Author Rachel Macy Stafford granted permission to share this excerpt from her book Hands Free Life: Nine Habits for Overcoming Distraction, Living Better & Loving More.
I crawled up next to Avery, who was cozily nestled in her limegreen comforter awaiting her nightly tuck-in. To my highly affectionate child and her gaggle of stuffed animals, I immediately fessed up. “Do you remember when we used to do The Heartbeat Check at bedtime?” I asked optimistically. This child, who remembers exactly where she placed her eyeglasses in a sea of overgrown grass and the precise location of three long-gone bruises from a tricycle mishap when she was two, nodded eagerly.
“Well, last night I realized we stopped doing The Heartbeat Check, so I was wondering if we could start again,” I said, my voice rising along with my hopes.
Instantly I was reminded why being six is so awesome. When you’re six, you can always pick up where you left off. With no reprimand, no lecture, and absolutely no discussion whatsoever, my child abruptly peeled back her comforter to expose the panda on the front of her hot-pink pajamas. She pointed straight to the fuzzy black-and-white target and said, “Here ya go, Mama!”
I laid my head on her flannel-clad chest. Her heart sounded just as I remembered—calm, steady, strong. Fearing I may have suffered hearing loss over the past several years, my child clamped her arm around my head and pushed it closer to her beating heart.
“What’s it sound like?” she inquired.
I mimicked the sound I heard with a “lub-lub, lub-lub” and then added, “Your heart sounds really happy tonight. Maybe it was because you completed that Lego beach house without help or maybe it was because you tricked me into eating that sour gum and couldn’t stop laughing!” With a huge smile, Avery suggested a few more reasons why her heart was happy that night. Then she sat up abruptly and announced, “My turn!” How could I have forgotten? With this particular child, listening to my heartbeat was just as important as listening to her heartbeat.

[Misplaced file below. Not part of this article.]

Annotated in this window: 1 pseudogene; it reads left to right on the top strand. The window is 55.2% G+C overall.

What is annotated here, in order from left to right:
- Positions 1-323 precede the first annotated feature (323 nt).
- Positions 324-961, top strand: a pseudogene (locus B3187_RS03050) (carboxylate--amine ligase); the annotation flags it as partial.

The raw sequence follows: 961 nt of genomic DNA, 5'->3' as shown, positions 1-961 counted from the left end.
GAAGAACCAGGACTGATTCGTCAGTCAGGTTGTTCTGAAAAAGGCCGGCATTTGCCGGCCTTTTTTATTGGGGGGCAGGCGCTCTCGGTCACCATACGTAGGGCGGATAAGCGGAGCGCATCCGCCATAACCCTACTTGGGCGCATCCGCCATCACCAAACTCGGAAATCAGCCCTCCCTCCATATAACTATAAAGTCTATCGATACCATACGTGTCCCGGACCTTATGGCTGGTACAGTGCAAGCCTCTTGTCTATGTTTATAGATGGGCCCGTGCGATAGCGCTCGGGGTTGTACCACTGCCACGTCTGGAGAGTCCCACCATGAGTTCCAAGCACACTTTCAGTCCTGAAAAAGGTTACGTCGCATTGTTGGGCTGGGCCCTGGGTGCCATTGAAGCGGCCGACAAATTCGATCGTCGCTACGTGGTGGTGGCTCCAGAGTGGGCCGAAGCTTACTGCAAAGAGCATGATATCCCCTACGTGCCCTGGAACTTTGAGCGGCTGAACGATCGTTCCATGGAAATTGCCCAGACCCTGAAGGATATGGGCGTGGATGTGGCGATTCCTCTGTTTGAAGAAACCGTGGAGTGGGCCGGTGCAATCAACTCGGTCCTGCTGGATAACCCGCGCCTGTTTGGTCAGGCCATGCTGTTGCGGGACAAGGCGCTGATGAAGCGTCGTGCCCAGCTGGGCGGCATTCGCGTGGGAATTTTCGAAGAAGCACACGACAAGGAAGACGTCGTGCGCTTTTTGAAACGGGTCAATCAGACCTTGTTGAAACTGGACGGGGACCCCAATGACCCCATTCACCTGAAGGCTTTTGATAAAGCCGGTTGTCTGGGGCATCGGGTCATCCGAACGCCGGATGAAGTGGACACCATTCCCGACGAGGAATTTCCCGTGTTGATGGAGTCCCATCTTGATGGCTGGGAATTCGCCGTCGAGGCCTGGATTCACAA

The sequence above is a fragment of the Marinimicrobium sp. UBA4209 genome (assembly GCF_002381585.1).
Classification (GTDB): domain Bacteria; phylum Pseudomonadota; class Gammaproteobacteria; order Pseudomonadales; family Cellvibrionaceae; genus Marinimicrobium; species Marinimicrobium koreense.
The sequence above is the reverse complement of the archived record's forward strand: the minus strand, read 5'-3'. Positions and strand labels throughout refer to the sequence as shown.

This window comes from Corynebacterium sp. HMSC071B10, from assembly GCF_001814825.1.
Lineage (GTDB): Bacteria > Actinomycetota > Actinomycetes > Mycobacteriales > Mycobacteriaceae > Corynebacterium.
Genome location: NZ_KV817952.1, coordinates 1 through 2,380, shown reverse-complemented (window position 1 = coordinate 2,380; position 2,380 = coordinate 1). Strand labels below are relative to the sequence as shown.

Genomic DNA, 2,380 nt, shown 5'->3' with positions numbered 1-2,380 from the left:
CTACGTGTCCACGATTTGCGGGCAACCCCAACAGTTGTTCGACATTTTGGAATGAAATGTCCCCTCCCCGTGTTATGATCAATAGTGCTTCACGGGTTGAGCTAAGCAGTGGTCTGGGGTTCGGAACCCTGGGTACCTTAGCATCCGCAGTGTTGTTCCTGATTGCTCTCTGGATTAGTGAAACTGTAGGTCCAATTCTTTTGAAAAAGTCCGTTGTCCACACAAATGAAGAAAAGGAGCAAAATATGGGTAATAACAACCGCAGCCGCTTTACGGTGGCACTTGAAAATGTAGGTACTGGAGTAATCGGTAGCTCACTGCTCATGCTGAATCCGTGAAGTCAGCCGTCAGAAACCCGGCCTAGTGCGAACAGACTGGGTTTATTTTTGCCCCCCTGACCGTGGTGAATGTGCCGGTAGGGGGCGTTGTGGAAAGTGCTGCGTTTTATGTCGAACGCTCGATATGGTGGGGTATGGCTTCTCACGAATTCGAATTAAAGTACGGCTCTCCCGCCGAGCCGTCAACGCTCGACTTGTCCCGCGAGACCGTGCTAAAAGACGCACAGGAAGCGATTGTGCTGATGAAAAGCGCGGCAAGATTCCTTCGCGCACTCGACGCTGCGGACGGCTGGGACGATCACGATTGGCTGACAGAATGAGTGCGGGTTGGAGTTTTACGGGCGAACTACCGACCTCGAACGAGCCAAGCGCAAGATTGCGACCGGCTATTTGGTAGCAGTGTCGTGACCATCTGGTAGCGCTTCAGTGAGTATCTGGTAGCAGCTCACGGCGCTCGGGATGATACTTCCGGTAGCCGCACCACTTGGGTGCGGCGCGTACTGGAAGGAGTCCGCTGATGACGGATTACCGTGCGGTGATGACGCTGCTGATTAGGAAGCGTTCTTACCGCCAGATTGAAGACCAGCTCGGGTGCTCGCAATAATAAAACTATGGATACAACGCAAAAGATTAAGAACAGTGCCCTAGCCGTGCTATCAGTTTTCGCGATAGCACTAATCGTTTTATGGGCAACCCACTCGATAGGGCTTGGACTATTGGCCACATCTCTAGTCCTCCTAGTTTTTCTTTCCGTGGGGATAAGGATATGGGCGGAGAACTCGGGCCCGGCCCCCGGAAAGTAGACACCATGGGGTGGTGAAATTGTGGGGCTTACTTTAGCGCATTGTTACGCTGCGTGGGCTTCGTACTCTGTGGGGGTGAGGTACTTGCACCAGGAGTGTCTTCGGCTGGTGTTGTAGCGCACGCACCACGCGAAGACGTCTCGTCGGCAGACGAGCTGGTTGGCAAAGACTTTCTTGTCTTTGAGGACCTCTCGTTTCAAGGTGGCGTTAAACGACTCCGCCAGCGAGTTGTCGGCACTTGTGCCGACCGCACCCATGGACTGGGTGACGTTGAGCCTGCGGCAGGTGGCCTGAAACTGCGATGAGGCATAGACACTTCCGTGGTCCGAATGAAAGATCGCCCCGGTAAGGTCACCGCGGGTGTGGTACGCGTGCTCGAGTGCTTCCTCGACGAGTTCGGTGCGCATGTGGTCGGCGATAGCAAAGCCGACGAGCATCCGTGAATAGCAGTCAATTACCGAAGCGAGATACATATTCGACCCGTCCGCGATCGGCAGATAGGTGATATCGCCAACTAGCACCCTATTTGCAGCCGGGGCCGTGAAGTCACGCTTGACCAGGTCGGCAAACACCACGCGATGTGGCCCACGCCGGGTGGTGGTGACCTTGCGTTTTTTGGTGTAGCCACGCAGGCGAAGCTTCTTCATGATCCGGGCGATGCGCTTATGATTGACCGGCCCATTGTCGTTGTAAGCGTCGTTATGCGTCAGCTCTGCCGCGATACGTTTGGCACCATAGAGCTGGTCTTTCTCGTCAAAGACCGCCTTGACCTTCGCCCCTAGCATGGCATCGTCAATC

Suddenly a mop of unruly curls fanned my face. My cuddly child wiggled around until she got a clear sound. “Your heart sounds like this: Boom, badoom, boom … Boom, badoom, boom.”
Hmmm … my heartbeat sounded eerily similar to the chorus of “Super Bass” by Nicki Minaj. And when I told her so, we both exploded with laughter. I’d forgotten how entertaining it was to have a ukulele-playing rock star check your heart palpitations.
“Let’s do this every night,” she declared. With relief, I smiled a wholehearted yes. It was not too late to seize the gift.
Next, it was Natalie’s turn. With her, I was a little nervous. What if she had gotten too old for this? What if the mere thought of her mom’s head on her chest weirded her out? What if she said yes but it was just plain awkward? I decided not to listen to the voice of discouragement—because what if it did work out? What if The Heartbeat Check was just what she needed tonight? After we read a chapter of her Nancy Drew mystery together, I swallowed the lump in my throat and took the direct approach. “Would you mind if I listen to your heartbeat like I used to?”
Natalie gave me an exasperated look as if to say, “Are you serious, Mom?” But I noticed she didn’t say no. Her eyes slowly rolled upward as she considered my request. Finally, this child who adamantly chooses her own clothes, walks by herself to her friend’s house, and wears deodorant four out of seven days a week informed me that it would be okay. Then she did exactly what she had done when she was younger: she inhaled my scent and said, “Your hair smells so good, Mama.”